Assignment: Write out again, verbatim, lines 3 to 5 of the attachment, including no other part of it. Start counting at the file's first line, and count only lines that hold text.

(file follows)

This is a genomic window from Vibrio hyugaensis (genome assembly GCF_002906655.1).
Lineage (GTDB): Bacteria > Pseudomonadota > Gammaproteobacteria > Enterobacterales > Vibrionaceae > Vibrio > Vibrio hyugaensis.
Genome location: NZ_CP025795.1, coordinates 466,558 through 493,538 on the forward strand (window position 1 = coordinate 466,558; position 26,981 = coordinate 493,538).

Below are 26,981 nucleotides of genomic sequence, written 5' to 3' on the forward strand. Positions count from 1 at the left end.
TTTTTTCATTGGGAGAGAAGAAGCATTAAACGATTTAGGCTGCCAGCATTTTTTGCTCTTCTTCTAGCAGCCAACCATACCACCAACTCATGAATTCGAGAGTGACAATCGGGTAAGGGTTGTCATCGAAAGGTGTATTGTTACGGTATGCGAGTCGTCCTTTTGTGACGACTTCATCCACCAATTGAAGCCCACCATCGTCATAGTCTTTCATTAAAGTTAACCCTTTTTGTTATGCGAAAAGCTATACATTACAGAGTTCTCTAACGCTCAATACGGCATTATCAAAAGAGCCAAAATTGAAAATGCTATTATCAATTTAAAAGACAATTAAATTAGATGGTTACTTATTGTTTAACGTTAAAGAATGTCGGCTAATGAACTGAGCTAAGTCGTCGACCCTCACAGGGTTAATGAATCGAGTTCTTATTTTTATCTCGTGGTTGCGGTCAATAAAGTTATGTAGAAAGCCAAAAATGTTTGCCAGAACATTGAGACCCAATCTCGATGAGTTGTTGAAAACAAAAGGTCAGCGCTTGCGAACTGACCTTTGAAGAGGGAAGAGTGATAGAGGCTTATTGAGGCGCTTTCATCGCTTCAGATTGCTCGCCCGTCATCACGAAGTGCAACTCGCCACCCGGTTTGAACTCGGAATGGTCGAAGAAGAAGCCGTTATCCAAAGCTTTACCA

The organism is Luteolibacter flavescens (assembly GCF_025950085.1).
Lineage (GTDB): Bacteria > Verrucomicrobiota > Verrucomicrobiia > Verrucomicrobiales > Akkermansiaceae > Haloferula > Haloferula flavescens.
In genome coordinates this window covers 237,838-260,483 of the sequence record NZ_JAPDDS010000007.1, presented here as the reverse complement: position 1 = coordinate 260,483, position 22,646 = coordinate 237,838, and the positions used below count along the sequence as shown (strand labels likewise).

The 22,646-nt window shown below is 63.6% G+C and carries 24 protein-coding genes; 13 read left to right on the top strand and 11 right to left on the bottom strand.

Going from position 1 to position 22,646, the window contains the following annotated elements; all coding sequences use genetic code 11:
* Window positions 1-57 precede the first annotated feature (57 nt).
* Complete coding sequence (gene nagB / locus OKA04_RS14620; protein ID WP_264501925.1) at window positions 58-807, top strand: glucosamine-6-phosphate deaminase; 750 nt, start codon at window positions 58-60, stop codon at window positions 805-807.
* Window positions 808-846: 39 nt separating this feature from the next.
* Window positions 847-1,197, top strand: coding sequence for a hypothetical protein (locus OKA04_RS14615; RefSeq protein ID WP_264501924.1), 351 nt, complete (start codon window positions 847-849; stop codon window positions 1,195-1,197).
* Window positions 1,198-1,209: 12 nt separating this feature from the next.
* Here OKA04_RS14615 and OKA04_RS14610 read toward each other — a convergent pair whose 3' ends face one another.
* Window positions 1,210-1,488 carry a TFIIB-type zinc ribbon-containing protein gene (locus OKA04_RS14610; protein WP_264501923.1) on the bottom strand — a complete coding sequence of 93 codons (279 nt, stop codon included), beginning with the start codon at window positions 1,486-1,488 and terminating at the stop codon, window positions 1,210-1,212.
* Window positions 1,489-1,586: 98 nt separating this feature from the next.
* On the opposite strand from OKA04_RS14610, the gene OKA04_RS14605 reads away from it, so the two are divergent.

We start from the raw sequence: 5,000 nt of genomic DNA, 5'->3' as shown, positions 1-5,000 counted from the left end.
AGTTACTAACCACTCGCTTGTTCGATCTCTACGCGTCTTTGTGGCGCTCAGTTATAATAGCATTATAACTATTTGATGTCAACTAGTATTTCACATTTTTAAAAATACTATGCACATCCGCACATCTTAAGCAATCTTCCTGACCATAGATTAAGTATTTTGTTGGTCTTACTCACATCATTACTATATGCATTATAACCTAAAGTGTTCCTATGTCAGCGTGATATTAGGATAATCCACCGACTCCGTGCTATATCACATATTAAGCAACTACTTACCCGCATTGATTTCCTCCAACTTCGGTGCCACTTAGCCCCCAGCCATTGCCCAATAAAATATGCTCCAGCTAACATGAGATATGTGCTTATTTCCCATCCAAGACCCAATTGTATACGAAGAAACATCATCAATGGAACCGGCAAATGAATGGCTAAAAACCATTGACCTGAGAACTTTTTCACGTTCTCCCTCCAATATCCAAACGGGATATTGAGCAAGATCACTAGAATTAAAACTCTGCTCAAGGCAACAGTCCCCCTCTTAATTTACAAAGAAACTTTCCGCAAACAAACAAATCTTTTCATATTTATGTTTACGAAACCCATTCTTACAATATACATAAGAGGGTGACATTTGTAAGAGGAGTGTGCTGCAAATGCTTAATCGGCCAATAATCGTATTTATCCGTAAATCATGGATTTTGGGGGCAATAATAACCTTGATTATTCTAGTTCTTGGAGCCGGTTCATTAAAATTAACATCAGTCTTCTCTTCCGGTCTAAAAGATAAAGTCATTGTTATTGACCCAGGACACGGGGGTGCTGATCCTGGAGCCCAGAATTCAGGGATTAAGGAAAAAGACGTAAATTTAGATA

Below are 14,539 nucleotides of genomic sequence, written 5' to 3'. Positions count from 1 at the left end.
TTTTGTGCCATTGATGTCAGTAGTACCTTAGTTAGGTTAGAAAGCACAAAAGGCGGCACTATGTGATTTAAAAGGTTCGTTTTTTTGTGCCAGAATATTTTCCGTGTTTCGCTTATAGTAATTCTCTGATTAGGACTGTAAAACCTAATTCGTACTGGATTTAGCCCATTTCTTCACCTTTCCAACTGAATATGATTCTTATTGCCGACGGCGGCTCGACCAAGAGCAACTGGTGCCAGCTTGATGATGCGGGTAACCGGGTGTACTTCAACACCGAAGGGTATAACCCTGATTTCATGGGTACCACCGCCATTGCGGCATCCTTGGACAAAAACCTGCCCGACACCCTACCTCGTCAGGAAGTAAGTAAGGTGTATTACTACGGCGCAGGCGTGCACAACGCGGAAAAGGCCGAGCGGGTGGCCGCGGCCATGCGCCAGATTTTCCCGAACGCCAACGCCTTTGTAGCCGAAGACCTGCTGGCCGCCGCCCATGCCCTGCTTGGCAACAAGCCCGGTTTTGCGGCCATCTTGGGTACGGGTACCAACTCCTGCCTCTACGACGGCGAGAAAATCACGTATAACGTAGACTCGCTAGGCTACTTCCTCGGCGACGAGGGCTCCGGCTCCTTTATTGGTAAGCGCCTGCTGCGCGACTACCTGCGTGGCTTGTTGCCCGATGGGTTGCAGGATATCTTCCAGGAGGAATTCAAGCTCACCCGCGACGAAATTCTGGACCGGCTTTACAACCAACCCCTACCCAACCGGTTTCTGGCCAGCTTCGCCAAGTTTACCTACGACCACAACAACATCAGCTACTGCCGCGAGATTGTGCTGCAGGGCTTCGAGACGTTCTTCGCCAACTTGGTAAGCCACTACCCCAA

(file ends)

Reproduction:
Genome location: NZ_CP025795.1, coordinates 466,558 through 493,538 on the forward strand (window position 1 = coordinate 466,558; position 26,981 = coordinate 493,538).

Below are 26,981 nucleotides of genomic sequence, written 5' to 3' on the forward strand. Positions count from 1 at the left end.
TTTTTTCATTGGGAGAGAAGAAGCATTAAACGATTTAGGCTGCCAGCATTTTTTGCTCTTCTTCTAGCAGCCAACCATACCACCAACTCATGAATTCGAGAGTGACAATCGGGTAAGGGTTGTCATCGAAAGGTGTATTGTTACGGTATGCGAGTCGTCCTTTTGTGACGACTTCATCCACCAATTGAAGCCCACCATCGTCATAGTCTTTCATTAAAGTTAACCCTTTTTGTTATGCGAAAAGCTATACATTACAGAGTTCTCTAACGCTCAATACGGCATTATCAAAAGAGCCAAAATTGAAAATGCTATTATCAATTTAAAAGACAATTAAATTAGATGGTTACTTATTGTTTAACGTTAAAGAATGTCGGCTAATGAACTGAGCTAAGTCGTCGACCCTCACAGGGTTAATGAATCGAGTTCTTATTTTTATCTCGTGGTTGCGGTCAATAAAGTTATGTAGAAAGCCAAAAATGTTTGCCAGAACATTGAGACCCAATCTCGATGAGTTGTTGAAAACAAAAGGTCAGCGCTTGCGAACTGACCTTTGAAGAGGGAAGAGTGATAGAGGCTTATTGAGGCGCTTTCATCGCTTCAGATTGCTCGCCCGTCATCACGAAGTGCAACTCGCCACCCGGTTTGAACTCGGAATGGTCGAAGAAGAAGCCGTTATCCAAAGCTTTACCA